Civil rights-era photographer donates camera to museum


In this Aug. 17, 2017 photograph, Jerry W. Keahey Sr., stands with the Speed Graphic 2 1/4×3 1/4 camera he used to document life on the campus of Tougaloo College during his time as a student in the 1960s, at a Jackson, Miss., function. Images taken with the camera include several group photographs of the Tougaloo Nine student activists shown in the background print. These student activists attempted to integrate the Jackson Municipal Library in 1961. Keahey Sr., recently donated the camera to the Mississippi Department of Archives and History. (AP Photo/Rogelio V. Solis)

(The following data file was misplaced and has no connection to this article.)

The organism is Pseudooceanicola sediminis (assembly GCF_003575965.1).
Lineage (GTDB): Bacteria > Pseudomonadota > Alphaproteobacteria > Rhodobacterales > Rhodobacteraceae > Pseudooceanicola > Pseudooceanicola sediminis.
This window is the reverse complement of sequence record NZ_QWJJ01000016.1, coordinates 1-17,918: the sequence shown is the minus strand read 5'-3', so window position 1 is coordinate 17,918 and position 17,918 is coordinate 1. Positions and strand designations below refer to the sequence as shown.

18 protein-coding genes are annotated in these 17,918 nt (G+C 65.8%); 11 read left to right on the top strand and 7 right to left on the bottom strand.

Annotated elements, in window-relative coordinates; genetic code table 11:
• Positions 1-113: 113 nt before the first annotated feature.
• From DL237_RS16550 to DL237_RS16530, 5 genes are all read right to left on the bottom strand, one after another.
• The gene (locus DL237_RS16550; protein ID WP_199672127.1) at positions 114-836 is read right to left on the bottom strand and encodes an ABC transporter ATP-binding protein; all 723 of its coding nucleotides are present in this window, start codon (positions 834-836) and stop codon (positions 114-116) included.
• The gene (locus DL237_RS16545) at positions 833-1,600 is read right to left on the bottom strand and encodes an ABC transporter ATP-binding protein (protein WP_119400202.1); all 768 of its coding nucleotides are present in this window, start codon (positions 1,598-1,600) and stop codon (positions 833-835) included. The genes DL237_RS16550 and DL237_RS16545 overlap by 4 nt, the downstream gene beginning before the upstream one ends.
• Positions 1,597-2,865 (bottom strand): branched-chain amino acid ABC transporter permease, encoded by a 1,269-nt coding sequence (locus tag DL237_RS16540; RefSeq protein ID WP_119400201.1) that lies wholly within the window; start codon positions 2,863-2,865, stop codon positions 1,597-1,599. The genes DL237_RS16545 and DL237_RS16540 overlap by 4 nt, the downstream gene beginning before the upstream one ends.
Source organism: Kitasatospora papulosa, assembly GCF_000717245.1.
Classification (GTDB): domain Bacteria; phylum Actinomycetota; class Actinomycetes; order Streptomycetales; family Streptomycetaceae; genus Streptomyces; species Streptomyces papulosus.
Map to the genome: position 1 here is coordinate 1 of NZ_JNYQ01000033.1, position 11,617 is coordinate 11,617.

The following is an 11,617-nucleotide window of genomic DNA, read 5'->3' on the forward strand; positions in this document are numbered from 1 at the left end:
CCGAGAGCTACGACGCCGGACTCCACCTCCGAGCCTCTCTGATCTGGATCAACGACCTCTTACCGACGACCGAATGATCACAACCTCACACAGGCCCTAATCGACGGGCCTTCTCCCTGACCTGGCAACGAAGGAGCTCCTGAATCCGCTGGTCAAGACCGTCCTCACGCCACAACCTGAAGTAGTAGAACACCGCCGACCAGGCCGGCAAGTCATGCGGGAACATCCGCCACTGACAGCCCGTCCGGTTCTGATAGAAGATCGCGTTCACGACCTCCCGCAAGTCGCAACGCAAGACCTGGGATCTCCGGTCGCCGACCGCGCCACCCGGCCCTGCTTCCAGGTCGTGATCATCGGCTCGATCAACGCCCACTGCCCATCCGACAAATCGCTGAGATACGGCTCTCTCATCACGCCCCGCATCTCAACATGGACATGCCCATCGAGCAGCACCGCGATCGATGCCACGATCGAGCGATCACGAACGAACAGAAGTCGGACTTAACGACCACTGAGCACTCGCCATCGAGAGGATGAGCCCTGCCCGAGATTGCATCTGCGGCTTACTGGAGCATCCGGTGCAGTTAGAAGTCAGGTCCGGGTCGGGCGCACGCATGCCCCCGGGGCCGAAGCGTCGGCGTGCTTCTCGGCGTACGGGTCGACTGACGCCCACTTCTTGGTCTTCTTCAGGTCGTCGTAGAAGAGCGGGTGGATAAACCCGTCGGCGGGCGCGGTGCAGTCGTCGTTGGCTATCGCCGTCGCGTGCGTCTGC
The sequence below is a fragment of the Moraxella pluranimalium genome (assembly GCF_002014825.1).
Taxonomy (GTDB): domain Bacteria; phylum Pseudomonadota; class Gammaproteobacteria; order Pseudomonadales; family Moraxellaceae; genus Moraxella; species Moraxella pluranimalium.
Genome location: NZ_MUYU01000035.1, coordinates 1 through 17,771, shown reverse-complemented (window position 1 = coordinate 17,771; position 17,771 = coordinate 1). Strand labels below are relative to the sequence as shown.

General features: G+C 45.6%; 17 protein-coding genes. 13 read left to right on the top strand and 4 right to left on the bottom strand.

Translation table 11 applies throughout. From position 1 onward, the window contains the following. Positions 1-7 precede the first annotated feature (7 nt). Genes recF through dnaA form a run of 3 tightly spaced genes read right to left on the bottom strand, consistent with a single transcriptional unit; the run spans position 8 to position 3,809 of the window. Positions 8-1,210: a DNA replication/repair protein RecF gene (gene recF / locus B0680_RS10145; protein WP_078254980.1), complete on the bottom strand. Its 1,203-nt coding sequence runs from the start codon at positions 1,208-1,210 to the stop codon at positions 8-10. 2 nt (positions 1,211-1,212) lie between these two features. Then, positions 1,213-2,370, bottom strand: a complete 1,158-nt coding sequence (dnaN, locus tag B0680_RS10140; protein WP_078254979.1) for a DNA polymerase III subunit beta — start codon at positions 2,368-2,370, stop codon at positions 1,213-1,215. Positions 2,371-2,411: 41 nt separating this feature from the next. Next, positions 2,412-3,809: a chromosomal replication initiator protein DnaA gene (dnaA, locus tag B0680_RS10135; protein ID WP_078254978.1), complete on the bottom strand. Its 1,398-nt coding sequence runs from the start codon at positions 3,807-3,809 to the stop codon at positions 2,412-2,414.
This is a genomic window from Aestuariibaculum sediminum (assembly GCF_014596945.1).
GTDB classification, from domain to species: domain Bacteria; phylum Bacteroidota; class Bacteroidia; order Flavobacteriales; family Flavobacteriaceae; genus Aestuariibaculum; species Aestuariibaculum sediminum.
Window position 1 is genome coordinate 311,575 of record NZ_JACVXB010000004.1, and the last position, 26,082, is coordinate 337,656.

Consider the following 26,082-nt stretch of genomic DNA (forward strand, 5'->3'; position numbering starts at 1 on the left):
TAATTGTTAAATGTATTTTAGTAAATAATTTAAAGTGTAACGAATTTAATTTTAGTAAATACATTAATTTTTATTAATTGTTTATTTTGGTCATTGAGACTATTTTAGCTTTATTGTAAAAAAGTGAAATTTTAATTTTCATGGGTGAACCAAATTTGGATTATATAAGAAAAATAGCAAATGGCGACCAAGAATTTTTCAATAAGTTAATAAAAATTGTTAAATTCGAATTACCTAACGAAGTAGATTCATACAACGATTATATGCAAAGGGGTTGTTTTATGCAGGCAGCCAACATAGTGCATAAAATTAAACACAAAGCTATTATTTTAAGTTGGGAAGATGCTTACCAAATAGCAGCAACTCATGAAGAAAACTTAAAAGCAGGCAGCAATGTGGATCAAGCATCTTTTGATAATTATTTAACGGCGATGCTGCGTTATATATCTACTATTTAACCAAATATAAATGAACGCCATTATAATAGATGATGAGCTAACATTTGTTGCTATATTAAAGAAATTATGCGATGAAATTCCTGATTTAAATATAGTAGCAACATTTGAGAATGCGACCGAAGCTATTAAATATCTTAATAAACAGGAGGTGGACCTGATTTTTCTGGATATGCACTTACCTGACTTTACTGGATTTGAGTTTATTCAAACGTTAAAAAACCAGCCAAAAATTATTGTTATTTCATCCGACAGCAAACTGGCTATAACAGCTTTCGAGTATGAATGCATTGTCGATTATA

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JACKSON, Miss. — A photographer who captured iconic images of black students challenging segregation is donating his camera to the Mississippi Civil Rights Museum.

In a state Department of Archives and History news release, Jerry W. Keahey Sr. says he hopes his camera will be displayed near his photos in the museum’s exhibition about the Tougaloo Nine.

The students from historically black Tougaloo College staged a nonviolent sit-in at Jackson Municipal Library in 1961. The library had been reserved for white people.

Mississippi NAACP leader Medgar Evers worked with the students to plan the sit-in. The four women and five men were charged with breach of peace and spent 32 hours in jail. Each was convicted, fined $100 and given a 30-day suspended jail sentence. The case was later dismissed on appeal.

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